Black Marble ‎– It's Immaterial LP

Article number: P-21228

On 30 September, Black Marble will release their second full-length, It’s Immaterial.
Their first for Ghostly, It’s Immaterial follows up their EP Weight Against the Door
(Hardly Art/January 17, 2012) and highly acclaimed debut full-length A Dierent
Arrangement (Hardly Art/October 30, 2012). Still featuring Stewart at the helm along
with select collaborators as supplementation, the band’s recent shift in locale from
East Coast to West Coast lends a great deal to the overall feel of the new album.
The light and dark elements of shadows. The salt and sting of evening’s high tide
sea spray. The crunch of fallen leaves into the sweet stink of overheated orange
blossoms. A beautiful thing left on a shelf too high to maintain. The general mood is
that of creating something new, but going back in time to do it. Like attempting to
flesh out a song that you woke up humming but can’t find, because it doesn’t exist
With the end of the East Coast chapter of Stewart’s life on the horizon, It’s
Immaterial was recorded in a period of mental and physical transition. Trapped
between spaces and unable to move on until the snow globe flurry of ideas floating
around him settled just right, It’s Immaterial is soaring and muted all at once. A
collection of songs pieced together from perfect seeming snippets heard while
passing open doors. A framework in which your imagination creates its own specific
version of what you’ve been dying to hear but didn’t have a way to describe. That
song that was put on a mixtape for you and played over and over, but wasn’t
labeled, so never fully had or found.
With both early releases the band followed a familiar path stomped down in the late
70s and all throughout the 80s by bands whose sound and DIY ethics paved the
way for other likeminded artists with little formal training or funding to make their
own contributions to the genre. Pulling from the pre-“Simply Irresistible” days of
early Robert Palmer and first wave pioneers such as Silicon Teens, Iron Curtain,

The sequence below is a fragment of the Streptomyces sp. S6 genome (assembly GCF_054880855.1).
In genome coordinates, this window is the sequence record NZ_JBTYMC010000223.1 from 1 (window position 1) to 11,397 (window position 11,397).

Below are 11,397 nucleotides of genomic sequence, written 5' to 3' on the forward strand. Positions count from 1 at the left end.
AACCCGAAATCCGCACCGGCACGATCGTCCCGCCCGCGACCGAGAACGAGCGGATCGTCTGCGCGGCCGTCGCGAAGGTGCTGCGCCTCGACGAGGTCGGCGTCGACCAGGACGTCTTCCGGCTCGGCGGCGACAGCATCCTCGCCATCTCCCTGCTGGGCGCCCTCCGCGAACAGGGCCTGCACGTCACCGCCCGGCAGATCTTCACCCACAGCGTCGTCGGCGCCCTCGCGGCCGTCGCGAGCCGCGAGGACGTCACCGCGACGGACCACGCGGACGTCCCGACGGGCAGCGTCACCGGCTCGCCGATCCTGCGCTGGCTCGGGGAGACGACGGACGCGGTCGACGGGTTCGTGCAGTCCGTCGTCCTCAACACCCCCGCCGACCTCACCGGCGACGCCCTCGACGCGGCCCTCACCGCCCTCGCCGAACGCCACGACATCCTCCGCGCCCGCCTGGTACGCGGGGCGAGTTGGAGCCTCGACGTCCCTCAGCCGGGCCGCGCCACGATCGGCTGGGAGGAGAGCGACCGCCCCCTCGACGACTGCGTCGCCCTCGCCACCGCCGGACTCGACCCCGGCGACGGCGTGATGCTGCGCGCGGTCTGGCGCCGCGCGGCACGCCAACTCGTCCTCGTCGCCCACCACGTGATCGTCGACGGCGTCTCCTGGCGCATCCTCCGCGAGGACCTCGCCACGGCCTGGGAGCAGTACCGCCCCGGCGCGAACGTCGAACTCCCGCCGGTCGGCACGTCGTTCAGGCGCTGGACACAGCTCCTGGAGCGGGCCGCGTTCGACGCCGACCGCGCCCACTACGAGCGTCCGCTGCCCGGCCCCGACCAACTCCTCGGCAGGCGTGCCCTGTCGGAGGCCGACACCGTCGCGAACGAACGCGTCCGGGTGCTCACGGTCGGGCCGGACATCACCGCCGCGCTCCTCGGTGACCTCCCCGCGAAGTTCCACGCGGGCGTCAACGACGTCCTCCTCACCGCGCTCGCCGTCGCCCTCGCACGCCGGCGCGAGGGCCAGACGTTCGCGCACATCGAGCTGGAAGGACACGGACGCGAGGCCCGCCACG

Lives of Angels, and Solid Space, Black Marble dialed in on a clear understanding of
its own specific sound, showcased most clearly on this new release with Stewart
becoming more comfortable in being clear with what he’s trying to say, both
subjectively, in terms of the stories he’s telling and the things he’s willing to talk
about, and objectively in terms of the lyrics and upfront vocals, while still
experimenting with holding things back to produce a sound more claustrophobic
and immediate.
The first songs written for the album, “Frisk,” and “Woods” are good examples of
the nervous energy felt throughout. “Walk all night/the county had to let me
go/Walk all night/I was a force they could not hold,” Stewart sings at the opening of
“Frisk.” He closes the sentiment out with this line at the end of “Woods” - “Why did
you come right out/Why did you come right out/Why did you come right out/Say
what’s on my mind?
It’s Immaterial is musically different in terms of distance compared to A Dierent
Arrangement in the sense that where the songs featured on their debut full-length
seemed to hiss from a vent in the floor, the new tracks seem to be coming from the
next room. Written, recorded, mixed, and performed entirely by Stewart, the new
songs are the unified vision of one person’s attempt to patchwork together bits of
vapor, the most subtle gleanings of preference, and make one whole new thing
that’s an atmospheric continuation of its parts. An endless drive in the passenger
seat of a car while listening to everything you’ve ever loved, but lasting only 40

Label: Ghostly International ‎– GI 275
Format: Vinyl, LP, Album
Country: US
Released: 14 Oct 2016
Genre: Electronic, Rock
Style: Alternative Rock, Synth-pop, Post-Punk, Coldwave


A1 Interdiction
A2 Iron Lung
A3 It's Conditional
A4 Woods
A5 A Million Billion Stars
A6 A Missing Sibling
B1 Frisk
B2 Golden Heart
B3 Self Guided Tours
B4 Portland U
B5 Collene

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